Reynolds. Photo: Saul Loel/AFP via Getty Images
Iowa Gov. Kim Reynolds (R) said on Tuesday she will issue an executive order before the November elections to restore voting rights for paroled felons in the state, per the New York Times.
Why it matters: Iowa has grappled in recent years with its restrictive laws for felon voting access. But recent protests over criminal justice reform have highlighted the lifelong barriers to democracy that some citizens face after finishing their criminal sentences.
- The Sentencing Project reports that 2.2% of adults in Iowa in 2016 were ineligible to vote due to past convictions, including 9.8% of African Americans in the state overall.
What she's saying: Reynolds stated, "We’re working on that right now, sitting down with various groups, listening to what they think is important, what is contained in that executive order," adding, "and then I’ve got my legal team working on it."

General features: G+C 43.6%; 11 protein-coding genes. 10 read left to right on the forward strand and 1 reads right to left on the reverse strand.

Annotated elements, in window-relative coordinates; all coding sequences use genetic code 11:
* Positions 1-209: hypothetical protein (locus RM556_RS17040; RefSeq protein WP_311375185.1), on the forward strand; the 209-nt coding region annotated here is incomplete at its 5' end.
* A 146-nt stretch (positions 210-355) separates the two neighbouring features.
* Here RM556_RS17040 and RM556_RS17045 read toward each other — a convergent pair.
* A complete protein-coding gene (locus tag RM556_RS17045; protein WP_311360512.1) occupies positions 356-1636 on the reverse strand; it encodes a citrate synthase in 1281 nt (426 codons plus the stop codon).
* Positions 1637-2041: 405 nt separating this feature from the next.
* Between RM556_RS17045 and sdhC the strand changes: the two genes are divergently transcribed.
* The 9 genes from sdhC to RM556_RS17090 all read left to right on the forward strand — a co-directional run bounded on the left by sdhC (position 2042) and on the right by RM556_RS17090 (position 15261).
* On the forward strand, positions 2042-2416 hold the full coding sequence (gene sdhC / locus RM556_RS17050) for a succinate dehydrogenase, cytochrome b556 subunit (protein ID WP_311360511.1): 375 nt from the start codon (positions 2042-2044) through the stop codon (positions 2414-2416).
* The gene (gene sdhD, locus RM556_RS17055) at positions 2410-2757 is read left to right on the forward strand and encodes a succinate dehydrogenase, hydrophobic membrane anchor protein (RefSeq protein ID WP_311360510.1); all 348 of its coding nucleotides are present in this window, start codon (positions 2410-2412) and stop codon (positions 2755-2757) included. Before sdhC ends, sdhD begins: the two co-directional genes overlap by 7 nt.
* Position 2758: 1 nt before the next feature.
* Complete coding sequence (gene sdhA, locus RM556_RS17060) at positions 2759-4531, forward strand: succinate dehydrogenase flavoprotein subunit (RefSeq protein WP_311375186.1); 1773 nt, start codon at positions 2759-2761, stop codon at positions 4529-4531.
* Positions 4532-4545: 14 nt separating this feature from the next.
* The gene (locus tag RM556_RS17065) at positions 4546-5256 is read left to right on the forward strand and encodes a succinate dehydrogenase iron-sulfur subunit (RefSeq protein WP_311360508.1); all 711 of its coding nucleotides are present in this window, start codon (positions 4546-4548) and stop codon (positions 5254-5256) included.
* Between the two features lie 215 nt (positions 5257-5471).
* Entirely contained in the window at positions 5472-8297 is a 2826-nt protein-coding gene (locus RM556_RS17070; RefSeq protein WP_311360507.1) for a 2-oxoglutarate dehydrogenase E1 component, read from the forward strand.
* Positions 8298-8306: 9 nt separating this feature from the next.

Yes, but: History shows that enacting felon voting reform isn't a quick fix, and the details of Reynolds' proposal are unclear. Reynolds signed a GOP-backed bill earlier this month excluding felons from restoring voting rights who'd committed certain serious crimes, including homicide and sexual offenses.
- The bill also required felons to pay back restitution before regaining their right to vote, which can take years.
- It's unknown if these carveouts will persist in Reynolds' executive order.
Go deeper: The sticky web of felon voting laws